This is not an MBA

This is a life changing experience, one of those that turn people into who they were supposed to be.
This will be more than an MBA, but only if you let it. Only if you’re willing to put in the effort, if you’re willing to try new things and do what you normally wouldn’t. I’m not talking about the  academic rigorousness and effort required to finish the insurmountable readings, or about the hours needed to deliver all projects on time and the sleepless nights to learn free cash flows, economic theory, strategic positioning, analytics and all that jazz. I’m talking about the resiliency to take no’s, stand back up and dust yourself off, I’m speaking of the courage to have an honest conversation with a teammate, I’m referring to the strength to look into yourself and at your choices, ask why and then change.
This is not an MBA Program and as such it cannot be measured by any regular metrics. It can only be understood through the stories of those who’ve been here, through the lives it changed, the friendships it built, the people it touched.
Thank you, IMD, for taking us in, I feel honored to carry your name.

Joyce

Leonard

28th November 2008 

Martin Schmidt, German, is the author of today’s diary entry. He shares with us his experience and pleasure of having become a father whilst completing his MBA at IMD.

What were you guys doing last January?“ This was the question that Benoit Leleux, our Program Director, asked after congratulating me on the birth of my son Leonard. With three “MBA babies” born in October, this was indeed a fair question to ask. So if next year’s MBA program gets even more demanding and stressful during its first month, I fear I might be partly to blame.

That said, the support we had from the IMD community was fantastic. Mareike, my partner, moved to Lausanne when she was already six months pregnant, and without the help of IMD staff, other participants and partners, things would have been a lot more difficult.

I know that some Diary readers are prospective MBAs who may be considering starting a family during their time at IMD. Having gone through the experience myself, I can wholeheartedly recommend it, so let me try to resolve some of your doubts*:

  • You think that becoming a father while doing an MBA adds more stress to an already stressful period of your life? Maybe so, but the joy that a baby can bring by far outweighs everything else. It also puts things into perspective: The company you’ve just applied to announces mass redundancies and experiences a 50% drop in its share price? Things like that do not seem to matter so much if you have a wonderful little baby son waiting for you at home.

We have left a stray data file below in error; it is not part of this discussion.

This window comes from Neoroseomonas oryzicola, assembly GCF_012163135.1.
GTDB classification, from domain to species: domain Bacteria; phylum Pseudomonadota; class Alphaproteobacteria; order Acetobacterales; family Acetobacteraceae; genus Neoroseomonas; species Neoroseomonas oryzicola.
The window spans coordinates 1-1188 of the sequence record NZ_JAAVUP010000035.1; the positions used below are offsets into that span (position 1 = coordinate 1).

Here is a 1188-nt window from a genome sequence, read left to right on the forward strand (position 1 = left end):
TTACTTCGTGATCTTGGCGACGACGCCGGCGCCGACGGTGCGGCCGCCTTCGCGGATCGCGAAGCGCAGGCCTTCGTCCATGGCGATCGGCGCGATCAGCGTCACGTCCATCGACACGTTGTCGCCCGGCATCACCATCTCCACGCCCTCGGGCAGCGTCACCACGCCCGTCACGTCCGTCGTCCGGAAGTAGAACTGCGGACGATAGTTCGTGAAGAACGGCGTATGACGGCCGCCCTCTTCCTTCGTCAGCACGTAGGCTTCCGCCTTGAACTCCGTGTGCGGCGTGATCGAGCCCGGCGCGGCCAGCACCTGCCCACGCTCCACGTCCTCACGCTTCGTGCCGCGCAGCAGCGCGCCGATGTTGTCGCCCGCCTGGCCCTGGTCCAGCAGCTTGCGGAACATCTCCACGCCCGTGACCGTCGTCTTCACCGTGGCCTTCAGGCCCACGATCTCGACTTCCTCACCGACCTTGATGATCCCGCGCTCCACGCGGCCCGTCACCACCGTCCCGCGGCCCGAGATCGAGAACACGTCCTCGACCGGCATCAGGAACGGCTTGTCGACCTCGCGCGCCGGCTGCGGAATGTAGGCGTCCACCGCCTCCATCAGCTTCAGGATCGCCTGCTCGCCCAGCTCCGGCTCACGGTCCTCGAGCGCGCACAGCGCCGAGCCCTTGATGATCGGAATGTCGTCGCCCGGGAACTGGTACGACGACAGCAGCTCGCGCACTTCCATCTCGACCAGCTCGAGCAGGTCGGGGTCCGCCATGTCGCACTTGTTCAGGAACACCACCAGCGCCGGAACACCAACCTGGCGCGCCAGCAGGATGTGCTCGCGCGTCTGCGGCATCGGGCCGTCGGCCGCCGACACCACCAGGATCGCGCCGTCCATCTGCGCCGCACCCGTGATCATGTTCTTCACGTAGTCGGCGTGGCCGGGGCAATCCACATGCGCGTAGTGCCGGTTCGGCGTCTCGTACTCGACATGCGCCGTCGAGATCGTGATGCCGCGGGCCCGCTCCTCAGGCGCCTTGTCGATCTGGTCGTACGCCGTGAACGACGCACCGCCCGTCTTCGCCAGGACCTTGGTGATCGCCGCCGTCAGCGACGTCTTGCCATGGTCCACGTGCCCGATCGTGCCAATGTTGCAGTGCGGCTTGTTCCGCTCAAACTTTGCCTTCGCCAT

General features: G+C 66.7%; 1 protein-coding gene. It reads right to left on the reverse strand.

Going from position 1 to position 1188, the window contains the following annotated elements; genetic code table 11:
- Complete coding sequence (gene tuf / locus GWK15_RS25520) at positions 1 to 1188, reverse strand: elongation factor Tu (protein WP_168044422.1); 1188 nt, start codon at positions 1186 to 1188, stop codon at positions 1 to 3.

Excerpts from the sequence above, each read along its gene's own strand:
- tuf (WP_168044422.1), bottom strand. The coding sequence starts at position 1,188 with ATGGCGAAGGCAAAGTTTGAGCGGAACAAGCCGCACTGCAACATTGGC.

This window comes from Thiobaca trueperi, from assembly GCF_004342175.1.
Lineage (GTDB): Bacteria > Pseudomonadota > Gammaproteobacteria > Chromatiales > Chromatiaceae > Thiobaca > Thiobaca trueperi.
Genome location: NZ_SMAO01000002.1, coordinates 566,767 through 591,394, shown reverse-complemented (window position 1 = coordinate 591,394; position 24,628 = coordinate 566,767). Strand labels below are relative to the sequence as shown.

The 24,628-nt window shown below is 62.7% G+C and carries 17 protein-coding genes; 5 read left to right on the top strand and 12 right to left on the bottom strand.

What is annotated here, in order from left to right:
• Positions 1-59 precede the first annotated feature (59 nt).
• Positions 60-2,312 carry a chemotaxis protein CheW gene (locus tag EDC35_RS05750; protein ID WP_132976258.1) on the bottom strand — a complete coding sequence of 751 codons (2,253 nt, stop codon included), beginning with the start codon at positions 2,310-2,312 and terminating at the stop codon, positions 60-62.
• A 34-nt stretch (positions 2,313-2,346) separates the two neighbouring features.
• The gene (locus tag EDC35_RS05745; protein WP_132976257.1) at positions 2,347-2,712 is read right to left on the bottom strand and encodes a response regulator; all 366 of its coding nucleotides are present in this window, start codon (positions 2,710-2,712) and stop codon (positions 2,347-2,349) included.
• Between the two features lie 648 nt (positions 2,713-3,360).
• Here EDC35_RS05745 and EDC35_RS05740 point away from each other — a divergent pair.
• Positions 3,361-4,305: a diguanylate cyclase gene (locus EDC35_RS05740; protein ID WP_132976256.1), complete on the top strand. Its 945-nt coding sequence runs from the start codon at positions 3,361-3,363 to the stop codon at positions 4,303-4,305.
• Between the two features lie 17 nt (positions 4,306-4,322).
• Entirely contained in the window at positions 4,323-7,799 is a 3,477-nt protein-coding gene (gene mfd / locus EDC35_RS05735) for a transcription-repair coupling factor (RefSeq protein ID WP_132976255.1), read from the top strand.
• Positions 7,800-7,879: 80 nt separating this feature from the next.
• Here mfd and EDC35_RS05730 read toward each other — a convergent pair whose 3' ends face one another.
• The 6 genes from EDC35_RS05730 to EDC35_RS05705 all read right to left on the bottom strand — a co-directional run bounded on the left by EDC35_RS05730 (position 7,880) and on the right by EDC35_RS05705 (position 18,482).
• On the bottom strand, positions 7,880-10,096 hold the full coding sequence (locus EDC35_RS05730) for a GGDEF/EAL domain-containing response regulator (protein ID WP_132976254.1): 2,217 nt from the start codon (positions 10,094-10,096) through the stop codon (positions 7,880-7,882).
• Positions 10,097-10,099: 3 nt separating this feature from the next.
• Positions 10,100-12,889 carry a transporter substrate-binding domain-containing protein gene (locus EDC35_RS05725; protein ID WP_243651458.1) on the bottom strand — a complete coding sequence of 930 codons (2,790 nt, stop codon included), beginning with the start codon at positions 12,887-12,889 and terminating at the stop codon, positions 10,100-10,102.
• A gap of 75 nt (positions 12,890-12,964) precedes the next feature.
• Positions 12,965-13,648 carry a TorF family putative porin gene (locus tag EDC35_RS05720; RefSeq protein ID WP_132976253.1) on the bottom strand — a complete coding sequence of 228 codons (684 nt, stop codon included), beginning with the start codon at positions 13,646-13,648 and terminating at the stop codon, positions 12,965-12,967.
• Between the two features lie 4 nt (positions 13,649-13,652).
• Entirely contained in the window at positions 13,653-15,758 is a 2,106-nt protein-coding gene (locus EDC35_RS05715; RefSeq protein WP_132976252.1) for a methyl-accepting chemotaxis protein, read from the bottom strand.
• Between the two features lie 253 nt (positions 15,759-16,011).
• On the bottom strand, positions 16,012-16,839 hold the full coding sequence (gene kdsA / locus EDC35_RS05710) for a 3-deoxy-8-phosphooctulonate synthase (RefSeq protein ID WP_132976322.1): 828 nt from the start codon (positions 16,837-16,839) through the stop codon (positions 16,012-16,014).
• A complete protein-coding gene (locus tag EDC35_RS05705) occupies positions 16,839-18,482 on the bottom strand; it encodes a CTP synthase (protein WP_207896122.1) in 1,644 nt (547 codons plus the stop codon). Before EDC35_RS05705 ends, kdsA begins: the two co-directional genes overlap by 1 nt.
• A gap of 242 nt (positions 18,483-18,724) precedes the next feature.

• You are worried about your wife giving birth in a foreign country? I had my doubts too, but as it turned out, hospital staff in Lausanne are very much used to catering to an international clientele. Also, language was much less of an issue than I expected: Most doctors and many midwives speak perfect English, and in any case, during birth language becomes secondary; in fact, if you understand the French verbs “pousser” [push] and “souffler” [breathe], you have already covered 90% of the required vocabulary.
  • You fear that you will be the odd one out as an IMD father? The following picture, showing only the parents with babies that were born during the year, should prove you wrong:

Looking at this picture now, I can’t believe how much Leonard [the one in the front, dressed in light blue] has grown already! But before I start boring my audience with stories about all the little miracles Leonard performs already [he just started smiling], I will stop writing and spend some more time with our son…

Good night to you all,

Martin

*I don’t want to be sexist, but I’m afraid my advice applies only to male participants – for obvious reasons, things would be a little different for female participants.

Talking about a generation

Making generalizations about an entire generation is a perilous exercise. Stereotypes are not helpful! That being said, for employers, cracking the Millenial code is essential to recruiting – and retaining – new talent.

This week, a panel of five MBAs had a lively dialogue with the participants of the IMD Transformation Summit, an event for Chief Human Resources Officers (CHROs). What better way to dispel stereotypes than to bring generations together in the same room?

Here were some of the hot button topics in this week’s discussion of Millenials in the workplace: Bosses, job offers, patience, purpose, ambition and loyalty.

What is your idea of a good boss?

  • Someone who creates a mentoring and coaching relationship. Someone who explains the “why.”
  • Authentic, honest about the pros and cons of the company and the role I am being recruited for. During the job interview process, it’s important to create trust. It should be a dual exchange and not just being evaluated on a checklist.

What would make you reject an employment proposal?

  • A lack of transparency in terms of where and when decisions get made in the company.
    There has to be fairness and also recognition.
  • It’s about mindset. I love to challenge the status quo. I like smaller brands, not a big, successful company.
  • It’s essential to have responsibility and room to manoeuvre. I need space and safety to develop ideas.
  • I need to feel a passion for what I do, passion for the product.

How long are you willing to wait until you get to the leadership role you’re aiming for (whatever your ambition is in terms of the level of leadership role)?

  • I’m flexible, as long as I can keep growing. It’s about assembling building blocks for the future. I’m looking for a role where I’m completely utilized, where my talents are used.

What big thing would you change in the business world?

  • Short-termism. When you have profit targets, going quarter to quarter limits your options.

Millenials are perceived as being less loyal to the companies they work for and more likely to move around a lot. Is this true? How do you see loyalty?

  • I’m loyal to my co-workers and my boss, but with the company it’s a contract.

What are you looking for in terms of work-life balance and job evolution?

  • A more fluid and flexible schedule: if my task, output and time frame are clear, it makes sense for me to organize myself in the way that suits me best to deliver.
  • I’d like the possibility to move in 3D (industry, geography, function) and to have transversal roles.

Imagine we are a company undergoing a transformation from a traditional and hierarchical organization to a new model. How do we retain you though this process? Inspire you?